The pledges came hot on the heels of news that the US had announced a domestic commercial ban on elephant ivory trade.

Elsewhere high-profile symbolic events crushing ivory stockpiles took place early in the year in a number of cities including Beijing and Paris.

More recently, the illegal wildlife trade issue was also addressed in the outcome document from the UN’s inaugural global environment assembly held in Nairobi, Kenya in July.

Ministers called for, among other things, the implementation of national and regional commitments to fight illegal wildlife trade, action to target supply and demand, as well as zero-tolerance policies.

The UN Environment Assembly (UNEA), as the event is formally known, also saw the release of a report suggesting that global environmental crime – which equally includes illegal logging, fishing, as well as mining – could be worth up to US$213 billion annually. (See BioRes, 2 July 2014)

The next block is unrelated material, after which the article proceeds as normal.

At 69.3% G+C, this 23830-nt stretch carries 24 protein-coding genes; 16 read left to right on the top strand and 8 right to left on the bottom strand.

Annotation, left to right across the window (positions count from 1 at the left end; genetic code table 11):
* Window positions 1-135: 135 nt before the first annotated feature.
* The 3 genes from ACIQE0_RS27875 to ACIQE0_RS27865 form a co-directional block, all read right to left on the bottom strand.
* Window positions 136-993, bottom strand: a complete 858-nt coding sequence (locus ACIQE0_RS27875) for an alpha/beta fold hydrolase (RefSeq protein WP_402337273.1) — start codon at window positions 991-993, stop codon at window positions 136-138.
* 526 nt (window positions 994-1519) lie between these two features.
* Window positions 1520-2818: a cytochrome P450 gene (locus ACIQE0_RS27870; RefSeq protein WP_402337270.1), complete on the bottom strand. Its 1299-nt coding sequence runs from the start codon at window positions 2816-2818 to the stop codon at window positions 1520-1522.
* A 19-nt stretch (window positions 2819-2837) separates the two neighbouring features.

Elsewhere later that month the 19-member CITES standing committee – tasked with providing policy guidance on regulating wildlife trade – adopted recommendations and reviewed actions taken by parties to tackle trafficking in elephant ivory, rhino horn, Asian big cats, cheetahs, great apes, and pangolin parts.

In particular, the standing committee evaluated the progress made by eight countries towards developing national action plans designed to halt elephant poaching, following decisions at last year’s Conference of the Parties (COP).

The committee notably singled out Thailand for insufficient efforts in this area, setting Bangkok specific timelines for demonstrating progress. Participants reportedly said that they would consider compliance measures if the Asian country failed to meet certain objectives. (See BioRes, 15 July 2014)

ICTSD reporting. 

This article first appeared in the Biores, ICTSD.